How to address wedding invitations to families & children?

If you’d like to extend an invite to entire family, you can do so one of two ways. You can either write out all the names or simply just address the envelopes to the family name.

Mr. and Mrs. Jim Halpert
Philip and Cecelia

*If you’re looking to have a kid-free wedding and feel awkward about telling guests, one subtle way to solve this is to make sure that the envelopes are ONLY addressed to the parents.

A note on addresses: “When in doubt, spell it out!”

P.O. Box = Post Office Box
St. = Street
Apt. = Apartment
NY (States) = New York
16 (House numbers less than 20) = Sixteen

Wedding5

A few additional tips on how to address wedding invitations.

Only send invites to those you’d actually like to invite. 

If your budget calls for 100 guests, but you send out 150 with the hope that 50 will RSVP with a ‘Regretful No’ you’re likely going to end up with a lot more folks than you can host. Even if you’re certain the ‘extra’ people you’re sending invites to will not be able to make it, don’t take that chance. More often than not, these people will do everything they can to alter their schedule in order to make it for your big day. Just plan ahead of time and act accordingly. Look at your guest list long and hard to make sure everyone you’re inviting will make your wedding day special. 

Don’t do them all at once. 

Your wrist will thank you. You may have the urge to knock out addressing wedding invitations all in one sitting, but writing out hundreds of envelopes in one day may be more than you bargained for. Split the total number of invites into 4 (or more) groups depending on the total number and spend no more than one day on each group. So if you have 100 wedding invites, give yourself minimum 4 days to address the envelopes. Not only will your wrists begin to get sore, but your handwriting — even if it’s usually beautiful — will begin to suffer. Keep a running list handy to make sure you cross off the names that you’ve completed. Staying organized is key as this process will likely take some time.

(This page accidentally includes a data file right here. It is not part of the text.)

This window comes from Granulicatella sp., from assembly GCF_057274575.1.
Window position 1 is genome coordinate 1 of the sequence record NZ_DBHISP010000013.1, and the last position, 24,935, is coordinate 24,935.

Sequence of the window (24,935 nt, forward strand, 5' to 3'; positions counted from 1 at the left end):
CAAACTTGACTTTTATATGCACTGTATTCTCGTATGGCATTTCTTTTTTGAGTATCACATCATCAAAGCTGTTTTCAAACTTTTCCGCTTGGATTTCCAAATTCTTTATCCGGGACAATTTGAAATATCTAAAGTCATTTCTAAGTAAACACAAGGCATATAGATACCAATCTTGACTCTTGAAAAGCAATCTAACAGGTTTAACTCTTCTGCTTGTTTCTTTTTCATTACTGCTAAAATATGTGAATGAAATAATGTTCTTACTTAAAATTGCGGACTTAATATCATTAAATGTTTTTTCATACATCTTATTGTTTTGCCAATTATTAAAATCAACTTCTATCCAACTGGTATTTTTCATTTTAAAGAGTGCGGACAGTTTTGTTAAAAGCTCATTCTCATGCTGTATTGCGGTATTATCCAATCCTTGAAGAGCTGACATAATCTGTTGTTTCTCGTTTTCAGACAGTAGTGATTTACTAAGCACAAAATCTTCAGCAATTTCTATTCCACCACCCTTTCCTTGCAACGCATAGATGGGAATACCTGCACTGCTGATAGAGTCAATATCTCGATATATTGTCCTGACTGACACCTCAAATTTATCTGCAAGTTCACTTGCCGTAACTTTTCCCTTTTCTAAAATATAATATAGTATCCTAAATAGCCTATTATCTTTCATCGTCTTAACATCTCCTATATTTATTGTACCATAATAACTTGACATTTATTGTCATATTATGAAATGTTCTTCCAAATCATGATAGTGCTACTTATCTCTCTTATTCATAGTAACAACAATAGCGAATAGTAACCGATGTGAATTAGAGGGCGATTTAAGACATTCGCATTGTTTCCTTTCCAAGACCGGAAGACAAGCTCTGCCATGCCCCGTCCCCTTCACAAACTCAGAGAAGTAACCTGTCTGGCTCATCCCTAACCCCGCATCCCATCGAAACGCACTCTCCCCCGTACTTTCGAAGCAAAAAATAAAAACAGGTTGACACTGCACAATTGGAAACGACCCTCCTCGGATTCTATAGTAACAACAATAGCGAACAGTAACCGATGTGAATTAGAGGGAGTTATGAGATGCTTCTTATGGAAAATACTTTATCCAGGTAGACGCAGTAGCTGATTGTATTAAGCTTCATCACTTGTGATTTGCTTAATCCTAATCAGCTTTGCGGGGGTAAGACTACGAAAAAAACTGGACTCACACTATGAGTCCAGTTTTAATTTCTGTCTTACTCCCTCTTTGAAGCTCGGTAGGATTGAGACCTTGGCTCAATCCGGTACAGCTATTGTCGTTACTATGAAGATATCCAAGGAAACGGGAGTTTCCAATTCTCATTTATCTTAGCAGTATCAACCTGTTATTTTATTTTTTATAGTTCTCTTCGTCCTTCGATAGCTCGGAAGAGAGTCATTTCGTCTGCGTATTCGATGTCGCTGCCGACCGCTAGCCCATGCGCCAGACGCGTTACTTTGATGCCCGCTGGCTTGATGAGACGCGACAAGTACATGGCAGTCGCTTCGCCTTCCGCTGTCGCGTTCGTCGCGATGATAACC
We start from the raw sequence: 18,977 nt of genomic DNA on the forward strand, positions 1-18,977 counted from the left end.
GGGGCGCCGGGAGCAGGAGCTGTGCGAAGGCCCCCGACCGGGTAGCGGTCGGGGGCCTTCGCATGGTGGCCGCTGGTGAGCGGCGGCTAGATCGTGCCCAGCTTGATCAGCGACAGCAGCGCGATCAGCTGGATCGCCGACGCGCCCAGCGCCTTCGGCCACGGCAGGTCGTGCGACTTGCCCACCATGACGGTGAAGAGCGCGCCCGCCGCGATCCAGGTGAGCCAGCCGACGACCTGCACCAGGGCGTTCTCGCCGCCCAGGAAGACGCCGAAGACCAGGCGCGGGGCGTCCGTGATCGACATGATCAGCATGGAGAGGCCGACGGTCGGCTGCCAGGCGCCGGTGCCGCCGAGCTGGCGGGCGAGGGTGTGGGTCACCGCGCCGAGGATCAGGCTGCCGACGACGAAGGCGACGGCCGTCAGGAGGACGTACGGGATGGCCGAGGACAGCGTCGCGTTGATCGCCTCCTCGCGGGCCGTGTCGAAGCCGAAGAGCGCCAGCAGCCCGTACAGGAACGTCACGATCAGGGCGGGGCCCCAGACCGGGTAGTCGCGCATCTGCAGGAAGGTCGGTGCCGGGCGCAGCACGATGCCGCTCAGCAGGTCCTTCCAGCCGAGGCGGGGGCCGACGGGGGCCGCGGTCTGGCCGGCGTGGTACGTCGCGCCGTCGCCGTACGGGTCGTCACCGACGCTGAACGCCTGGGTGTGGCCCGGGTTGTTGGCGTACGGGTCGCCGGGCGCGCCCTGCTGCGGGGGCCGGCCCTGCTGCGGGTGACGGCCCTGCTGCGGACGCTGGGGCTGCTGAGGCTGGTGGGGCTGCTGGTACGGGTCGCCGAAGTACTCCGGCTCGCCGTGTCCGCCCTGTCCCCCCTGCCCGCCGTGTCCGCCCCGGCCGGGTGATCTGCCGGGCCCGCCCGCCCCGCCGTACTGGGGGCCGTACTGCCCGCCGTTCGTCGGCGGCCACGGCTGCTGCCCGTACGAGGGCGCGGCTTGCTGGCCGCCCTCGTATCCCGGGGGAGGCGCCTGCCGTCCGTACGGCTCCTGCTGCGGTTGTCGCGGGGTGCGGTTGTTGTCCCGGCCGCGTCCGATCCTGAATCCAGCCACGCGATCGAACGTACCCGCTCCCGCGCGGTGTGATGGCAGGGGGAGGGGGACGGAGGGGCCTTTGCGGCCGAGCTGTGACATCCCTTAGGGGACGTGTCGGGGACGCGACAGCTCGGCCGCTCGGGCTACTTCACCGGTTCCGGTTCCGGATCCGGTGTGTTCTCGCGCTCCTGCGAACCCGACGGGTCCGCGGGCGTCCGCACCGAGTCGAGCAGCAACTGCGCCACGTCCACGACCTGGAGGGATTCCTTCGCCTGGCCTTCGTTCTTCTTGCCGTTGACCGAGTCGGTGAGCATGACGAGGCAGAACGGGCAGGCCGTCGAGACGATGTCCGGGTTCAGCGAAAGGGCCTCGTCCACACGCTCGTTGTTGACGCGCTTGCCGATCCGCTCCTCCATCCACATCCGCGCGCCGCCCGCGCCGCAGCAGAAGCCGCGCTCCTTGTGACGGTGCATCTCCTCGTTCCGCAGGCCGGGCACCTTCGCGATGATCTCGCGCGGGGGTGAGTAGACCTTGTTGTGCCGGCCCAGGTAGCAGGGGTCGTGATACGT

Do it in 5 minutes.

But wait, what? Yep. A little pro tip for ya: Postable will address and mail all of your wedding invites for you. Your wrists will thank you and you won’t have to spend an eternity trying to write out hundreds of envelopes. You’ll be able to choose from a number of really nice handwritten fonts (many of which are of the cursive persuasion) along with the formality level. Just upload your spreadsheet of contacts (or use your existing Postable address book), choose and customize one of the stunning wedding invitation designs and click send. Then sit back and relax — or move onto one of the other million things you need to do before the big day. Let us worry about addressing & mailing the invites. 

 

2 Comments

  • Jessica

    Love this! So helpful. I think it’s possible for people to take offense to just about anything but this list makes that as least likely as possible! Everybody’s different but it’s nice to know the actual etiquette. I prefer Mr. and Mrs. Jones myself, call me old fashioned.

  • Megan

    Thanks for addressing this challenging topic! I believe a woman who keeps her last name after marriage is not typically “Mrs.” She would be Ms. Beasley.